There is no shortage of discussion platforms to choose from if you are interested in implementing one in your class. Among the available platforms is Slack. Slack is a third party communication app that blends elements of chat, discussion board, and social media. It is web-based, which means you can join in conversations on your web browser, in the Slack apps for Mac and PC, or on your mobile device. These features enable conversations to happen quickly and make incorporating media easy, with less clicking than you might be used to.
- Sending announcements and reminders – Create topic-related #channels for time-sensitive messages, direct a message to anyone participating in a particular @channel or send messages to @everyone in your Slack space
- Sharing files – Share information by uploading documents and images from your computer or mobile device, or connect your Slack space to Google Drive.
- Giving peer feedback – Students can share files with each other and make comments on that file.
- Organizing groups (using private and public channels) – Channels are a way to organize discussions by topic or by groups. Channels can be open to all members of your Slack space, or they can be closed to select members only.
- Hosting virtual office hours – Conversations can happen quickly in Slack, much like chat. Invite students to join you during office hours to share their questions, or use the voice call or video chat features to connect with students in real time.
- Receiving notifications – Customize where (desktop, email and mobile) and when Slack sends notifications about new messages, when someone mentions you, or uses a keyword or phrase you have set up.
Slack has other features that make it a good fit for classroom discussion:
- It is private to your class cohort. Invite students to your Slack space by email or by sharing a link. Membership is either by invitation or opt-in request. All members must log in to your Slack space and you are able to see who is participating.
- Discussion areas can be structured as topic-related channels. Additionally, you can pin a post within a channel so that it always appears at the top of the conversation.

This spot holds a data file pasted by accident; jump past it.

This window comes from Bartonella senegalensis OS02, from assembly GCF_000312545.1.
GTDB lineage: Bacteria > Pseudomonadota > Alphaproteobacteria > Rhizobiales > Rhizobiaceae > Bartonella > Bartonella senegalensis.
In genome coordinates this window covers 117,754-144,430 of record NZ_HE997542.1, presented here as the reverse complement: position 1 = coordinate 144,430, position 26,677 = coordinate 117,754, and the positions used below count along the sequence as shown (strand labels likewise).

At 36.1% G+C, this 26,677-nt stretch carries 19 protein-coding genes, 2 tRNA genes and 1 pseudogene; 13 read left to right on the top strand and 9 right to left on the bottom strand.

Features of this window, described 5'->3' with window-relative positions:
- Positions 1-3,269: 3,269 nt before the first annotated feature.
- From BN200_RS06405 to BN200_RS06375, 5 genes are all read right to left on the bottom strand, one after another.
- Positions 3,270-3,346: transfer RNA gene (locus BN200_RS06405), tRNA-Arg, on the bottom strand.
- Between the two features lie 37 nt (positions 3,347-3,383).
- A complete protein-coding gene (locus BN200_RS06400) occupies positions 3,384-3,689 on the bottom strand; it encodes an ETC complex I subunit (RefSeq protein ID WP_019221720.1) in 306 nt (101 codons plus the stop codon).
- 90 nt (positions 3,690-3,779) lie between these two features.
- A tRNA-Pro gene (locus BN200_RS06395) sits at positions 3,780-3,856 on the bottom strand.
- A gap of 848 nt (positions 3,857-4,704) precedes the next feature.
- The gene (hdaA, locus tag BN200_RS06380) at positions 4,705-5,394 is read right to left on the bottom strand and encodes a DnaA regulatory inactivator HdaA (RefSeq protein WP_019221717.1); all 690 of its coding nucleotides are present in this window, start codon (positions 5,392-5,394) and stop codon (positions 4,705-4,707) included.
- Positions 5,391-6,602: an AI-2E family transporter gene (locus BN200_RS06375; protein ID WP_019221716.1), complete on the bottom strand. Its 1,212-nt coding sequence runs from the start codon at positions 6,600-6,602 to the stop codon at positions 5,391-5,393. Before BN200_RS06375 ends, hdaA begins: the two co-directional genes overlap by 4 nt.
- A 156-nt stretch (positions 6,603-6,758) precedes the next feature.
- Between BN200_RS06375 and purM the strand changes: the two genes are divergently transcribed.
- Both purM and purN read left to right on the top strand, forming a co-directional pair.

- Discussions are searchable by participant name, by keyword, or by file name if it has been shared.
- Direct messaging enables you to talk one-on-one, privately to a student.
- Slack’s functionality is extendable. You can incorporate other tools you use to do useful things like polling, employ bots, and connect Google Drive.
Of course, the discussion platform you choose will ultimately be informed by the sort of conversations you want to foster in your class. If you decide to use Slack, consider the following questions as you plan your class. How will you shape your classroom discussion? How will you assess students, and if necessary, track participation? Do you want to start a new discussion space for each semester or keep inviting students into the same space? Slack is a very capable platform for discussion, but there are many features that put it in a class by itself. If you are unfamiliar with Slack, consider joining an open Slack community as a participant to help you become familiar with it. There are communities you can opt into that may interest you, or sign up for SlackEDU, a community of educators talking about Slack.
Signup Tutorial athttps://media.uaf.edu/media/t/1_2g1dsz23
- Getting started with Slack video playlist: https://www.youtube.com/playlist?list=PLWlXaxtQ7fUb1WqLJDqJFGQsAXU7CjoGz
- Slack educational pricing: https://get.slack.help/hc/en-us/articles/206646877-Slack-for-Education
- A counterpoint (in a work context): https://medium.com/@jean_carriere/is-slack-really-worth-it-1e7bd7658823
- Discussion in the Classroom Part I: https://iteachu.uaf.edu/discussion-prompts/
- Discussion in the Classroom Part II: https://iteachu.uaf.edu/discussion-prompts-ii/